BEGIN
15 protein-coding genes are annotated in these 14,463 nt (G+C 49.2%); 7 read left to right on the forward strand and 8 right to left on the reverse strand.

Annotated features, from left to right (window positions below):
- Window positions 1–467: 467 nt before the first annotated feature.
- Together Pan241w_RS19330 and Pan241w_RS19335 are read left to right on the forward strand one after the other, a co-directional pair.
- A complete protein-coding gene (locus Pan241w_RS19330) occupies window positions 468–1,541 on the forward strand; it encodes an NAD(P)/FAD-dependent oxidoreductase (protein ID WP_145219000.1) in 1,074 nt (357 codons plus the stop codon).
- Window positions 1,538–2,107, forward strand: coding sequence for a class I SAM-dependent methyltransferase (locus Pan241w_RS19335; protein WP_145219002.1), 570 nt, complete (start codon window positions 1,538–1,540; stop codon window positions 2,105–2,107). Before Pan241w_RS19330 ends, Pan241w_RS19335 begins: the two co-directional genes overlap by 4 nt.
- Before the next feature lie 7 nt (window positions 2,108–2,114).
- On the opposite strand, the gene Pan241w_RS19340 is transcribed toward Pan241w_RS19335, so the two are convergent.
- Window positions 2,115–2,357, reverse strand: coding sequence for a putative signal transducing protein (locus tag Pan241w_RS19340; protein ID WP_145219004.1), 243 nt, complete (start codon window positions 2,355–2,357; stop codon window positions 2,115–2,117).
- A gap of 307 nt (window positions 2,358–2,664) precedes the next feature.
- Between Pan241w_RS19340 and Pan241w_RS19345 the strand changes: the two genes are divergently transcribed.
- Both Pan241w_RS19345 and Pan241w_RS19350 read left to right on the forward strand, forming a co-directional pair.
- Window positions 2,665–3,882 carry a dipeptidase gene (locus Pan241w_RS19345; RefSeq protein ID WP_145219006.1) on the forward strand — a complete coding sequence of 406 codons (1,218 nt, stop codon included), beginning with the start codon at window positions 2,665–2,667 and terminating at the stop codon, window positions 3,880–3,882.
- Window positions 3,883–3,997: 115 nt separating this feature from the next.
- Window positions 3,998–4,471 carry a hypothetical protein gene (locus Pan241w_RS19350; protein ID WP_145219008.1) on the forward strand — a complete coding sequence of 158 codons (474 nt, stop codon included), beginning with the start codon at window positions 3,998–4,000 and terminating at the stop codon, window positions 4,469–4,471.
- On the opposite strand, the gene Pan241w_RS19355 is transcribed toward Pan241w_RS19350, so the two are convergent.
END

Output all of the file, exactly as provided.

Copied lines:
15 protein-coding genes are annotated in these 14,463 nt (G+C 49.2%); 7 read left to right on the forward strand and 8 right to left on the reverse strand.

Annotated features, from left to right (window positions below):
- Window positions 1–467: 467 nt before the first annotated feature.
- Together Pan241w_RS19330 and Pan241w_RS19335 are read left to right on the forward strand one after the other, a co-directional pair.
- A complete protein-coding gene (locus Pan241w_RS19330) occupies window positions 468–1,541 on the forward strand; it encodes an NAD(P)/FAD-dependent oxidoreductase (protein ID WP_145219000.1) in 1,074 nt (357 codons plus the stop codon).
- Window positions 1,538–2,107, forward strand: coding sequence for a class I SAM-dependent methyltransferase (locus Pan241w_RS19335; protein WP_145219002.1), 570 nt, complete (start codon window positions 1,538–1,540; stop codon window positions 2,105–2,107). Before Pan241w_RS19330 ends, Pan241w_RS19335 begins: the two co-directional genes overlap by 4 nt.
- Before the next feature lie 7 nt (window positions 2,108–2,114).
- On the opposite strand, the gene Pan241w_RS19340 is transcribed toward Pan241w_RS19335, so the two are convergent.
- Window positions 2,115–2,357, reverse strand: coding sequence for a putative signal transducing protein (locus tag Pan241w_RS19340; protein ID WP_145219004.1), 243 nt, complete (start codon window positions 2,355–2,357; stop codon window positions 2,115–2,117).
- A gap of 307 nt (window positions 2,358–2,664) precedes the next feature.
- Between Pan241w_RS19340 and Pan241w_RS19345 the strand changes: the two genes are divergently transcribed.
- Both Pan241w_RS19345 and Pan241w_RS19350 read left to right on the forward strand, forming a co-directional pair.
- Window positions 2,665–3,882 carry a dipeptidase gene (locus Pan241w_RS19345; RefSeq protein ID WP_145219006.1) on the forward strand — a complete coding sequence of 406 codons (1,218 nt, stop codon included), beginning with the start codon at window positions 2,665–2,667 and terminating at the stop codon, window positions 3,880–3,882.
- Window positions 3,883–3,997: 115 nt separating this feature from the next.
- Window positions 3,998–4,471 carry a hypothetical protein gene (locus Pan241w_RS19350; protein ID WP_145219008.1) on the forward strand — a complete coding sequence of 158 codons (474 nt, stop codon included), beginning with the start codon at window positions 3,998–4,000 and terminating at the stop codon, window positions 4,469–4,471.
- On the opposite strand, the gene Pan241w_RS19355 is transcribed toward Pan241w_RS19350, so the two are convergent.